Every year there are one or two commencement speeches that strike a chord with audiences far greater than the student bodies for which they are intended. In 2015 Mary Karr’s speech to the graduating class of Syracuse University caught fire, hailed across the Internet as one of the most memorable in recent years, and lighting up the Twittersphere.
In Now Go Out There, Karr explains why having your heart broken is just as—if not more—important than falling in love; why getting what you want often scares you more than not getting it; how those experiences that appear to be the worst cannot be so easily categorized; and how to cope with the setbacks that inevitably befall all of us. “Don’t make the mistake of comparing your twisted up insides to other people’s blow-dried outsides,” she cautions. “Even the most privileged person in this stadium suffers the torments of the damned just going about the business of being human.”
An ideal—and beautifully designed—gift for a graduate or for anyone looking for some down-to-earth life advice, Now Go Out There is destined to become a classic."

Okay so technically this is a book, but its not actually a story.  It is literally just her speech spread out across pages and bound into a book which is why I did not give it a rating.  Its a great speech, but I would guess you can probably just find it on the internet if you wanted to read it.  That being said, I think it would be a great "guest book" for a graduation party!

5. Love Warrior by Glennon Doyle (5/5 ★)

"Just when Glennon Doyle Melton was beginning to feel she had it all figured out―three happy children, a doting spouse, and a writing career so successful that her first book catapulted to the top of the New York Times bestseller list―her husband revealed his infidelity and she was forced to realize that nothing was as it seemed. A recovering alcoholic and bulimic, Glennon found that rock bottom was a familiar place. In the midst of crisis, she knew to hold on to what she discovered in recovery: that her deepest pain has always held within it an invitation to a richer life.
Love Warrior is the story of one marriage, but it is also the story of the healing that is possible for any of us when we refuse to settle for good enough and begin to face pain and love head-on. This astonishing memoir reveals how our ideals of masculinity and femininity can make it impossible for a man and a woman to truly know one another—and it captures the beauty that unfolds when one couple commits to unlearning everything they've been taught so that they can finally, after thirteen years of marriage, commit to living true—true to themselves and to each other.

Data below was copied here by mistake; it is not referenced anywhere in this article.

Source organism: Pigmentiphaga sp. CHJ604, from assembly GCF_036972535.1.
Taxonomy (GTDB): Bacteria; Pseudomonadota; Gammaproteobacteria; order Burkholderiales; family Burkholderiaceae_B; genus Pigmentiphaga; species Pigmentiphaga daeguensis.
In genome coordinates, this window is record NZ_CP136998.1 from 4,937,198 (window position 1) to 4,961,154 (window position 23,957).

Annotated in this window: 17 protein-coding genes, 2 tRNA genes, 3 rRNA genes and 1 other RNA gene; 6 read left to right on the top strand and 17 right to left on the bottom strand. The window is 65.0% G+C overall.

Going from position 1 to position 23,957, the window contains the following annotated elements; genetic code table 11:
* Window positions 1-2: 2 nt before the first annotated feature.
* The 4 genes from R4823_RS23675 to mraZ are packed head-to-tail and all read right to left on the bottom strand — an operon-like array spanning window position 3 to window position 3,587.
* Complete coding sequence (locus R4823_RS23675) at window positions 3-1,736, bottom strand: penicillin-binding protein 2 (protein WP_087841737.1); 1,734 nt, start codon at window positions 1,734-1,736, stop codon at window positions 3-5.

Love Warrior is a gorgeous and inspiring account of how we are born to be warriors: strong, powerful, and brave; able to confront the pain and claim the love that exists for us all. This chronicle of a beautiful, brutal journey speaks to anyone who yearns for deeper, truer relationships and a more abundant, authentic life."

I had seen Glennon speak at Together Live in Nashville last fall and I knew immediately that I wanted to read her book.  She is a fascinating speaker and storyteller.  Lucky for me, there were piles of her book outside the door as we left! I was not let down.  Glennon's story growing up was so different than my own and her writing about her struggles is exquisite and beautiful.  I envy her writing talent and her ability to put feelings into words.  This was definitely the best book I read this month, hands down.

6. I’m Judging You by Luvvie Ajayi (2/5 ★)

"With over 500,000 readers a month at her enormously popular blog, AwesomelyLuvvie.com, Luvvie Ajayi is a go-to source for smart takes on pop culture. I'm Judging You is her debut book of humorous essays that dissects our cultural obsessions and calls out bad behavior in our increasingly digital, connected lives. It passes on lessons and side-eyes on life, social media, culture, and fame, from addressing those terrible friends we all have to serious discussions of race and media representation to what to do about your fool cousin sharing casket pictures from Grandma's wake on Facebook.
With a lighthearted, razor sharp wit and a unique perspective, I'm Judging You is the handbook the world needs, doling out the hard truths and a road map for bringing some "act right" into our lives, social media, and popular culture. It is the Do-Better Manual."